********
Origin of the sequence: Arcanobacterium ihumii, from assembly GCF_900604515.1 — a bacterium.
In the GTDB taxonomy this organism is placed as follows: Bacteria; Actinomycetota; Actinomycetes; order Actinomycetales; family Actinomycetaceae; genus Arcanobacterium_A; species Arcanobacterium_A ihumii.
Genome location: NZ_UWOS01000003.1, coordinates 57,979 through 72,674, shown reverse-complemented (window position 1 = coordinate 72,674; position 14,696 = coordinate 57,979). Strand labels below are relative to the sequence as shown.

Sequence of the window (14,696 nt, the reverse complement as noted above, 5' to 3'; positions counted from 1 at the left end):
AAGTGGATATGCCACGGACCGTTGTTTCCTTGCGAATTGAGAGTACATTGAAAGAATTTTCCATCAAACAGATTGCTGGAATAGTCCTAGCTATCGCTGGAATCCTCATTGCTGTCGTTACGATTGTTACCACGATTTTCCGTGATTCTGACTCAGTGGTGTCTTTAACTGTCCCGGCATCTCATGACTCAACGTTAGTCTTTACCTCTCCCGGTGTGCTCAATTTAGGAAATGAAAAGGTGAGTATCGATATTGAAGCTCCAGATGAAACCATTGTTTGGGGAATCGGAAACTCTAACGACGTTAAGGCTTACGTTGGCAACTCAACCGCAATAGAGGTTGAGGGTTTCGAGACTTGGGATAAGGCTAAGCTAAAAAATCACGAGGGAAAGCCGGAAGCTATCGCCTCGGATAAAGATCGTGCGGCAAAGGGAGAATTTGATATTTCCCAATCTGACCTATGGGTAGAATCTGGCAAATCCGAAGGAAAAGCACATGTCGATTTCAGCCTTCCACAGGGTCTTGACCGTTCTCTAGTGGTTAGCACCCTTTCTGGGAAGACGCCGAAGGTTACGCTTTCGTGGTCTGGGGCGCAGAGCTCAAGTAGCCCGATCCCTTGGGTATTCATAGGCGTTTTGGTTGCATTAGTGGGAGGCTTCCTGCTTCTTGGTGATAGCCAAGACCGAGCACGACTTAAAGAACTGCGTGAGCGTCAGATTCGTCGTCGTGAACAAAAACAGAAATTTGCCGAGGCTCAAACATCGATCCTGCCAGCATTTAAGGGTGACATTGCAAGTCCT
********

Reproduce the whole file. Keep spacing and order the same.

Origin of the sequence: Arcanobacterium ihumii, from assembly GCF_900604515.1 — a bacterium.
In the GTDB taxonomy this organism is placed as follows: Bacteria; Actinomycetota; Actinomycetes; order Actinomycetales; family Actinomycetaceae; genus Arcanobacterium_A; species Arcanobacterium_A ihumii.
Genome location: NZ_UWOS01000003.1, coordinates 57,979 through 72,674, shown reverse-complemented (window position 1 = coordinate 72,674; position 14,696 = coordinate 57,979). Strand labels below are relative to the sequence as shown.

Sequence of the window (14,696 nt, the reverse complement as noted above, 5' to 3'; positions counted from 1 at the left end):
AAGTGGATATGCCACGGACCGTTGTTTCCTTGCGAATTGAGAGTACATTGAAAGAATTTTCCATCAAACAGATTGCTGGAATAGTCCTAGCTATCGCTGGAATCCTCATTGCTGTCGTTACGATTGTTACCACGATTTTCCGTGATTCTGACTCAGTGGTGTCTTTAACTGTCCCGGCATCTCATGACTCAACGTTAGTCTTTACCTCTCCCGGTGTGCTCAATTTAGGAAATGAAAAGGTGAGTATCGATATTGAAGCTCCAGATGAAACCATTGTTTGGGGAATCGGAAACTCTAACGACGTTAAGGCTTACGTTGGCAACTCAACCGCAATAGAGGTTGAGGGTTTCGAGACTTGGGATAAGGCTAAGCTAAAAAATCACGAGGGAAAGCCGGAAGCTATCGCCTCGGATAAAGATCGTGCGGCAAAGGGAGAATTTGATATTTCCCAATCTGACCTATGGGTAGAATCTGGCAAATCCGAAGGAAAAGCACATGTCGATTTCAGCCTTCCACAGGGTCTTGACCGTTCTCTAGTGGTTAGCACCCTTTCTGGGAAGACGCCGAAGGTTACGCTTTCGTGGTCTGGGGCGCAGAGCTCAAGTAGCCCGATCCCTTGGGTATTCATAGGCGTTTTGGTTGCATTAGTGGGAGGCTTCCTGCTTCTTGGTGATAGCCAAGACCGAGCACGACTTAAAGAACTGCGTGAGCGTCAGATTCGTCGTCGTGAACAAAAACAGAAATTTGCCGAGGCTCAAACATCGATCCTGCCAGCATTTAAGGGTGACATTGCAAGTCCT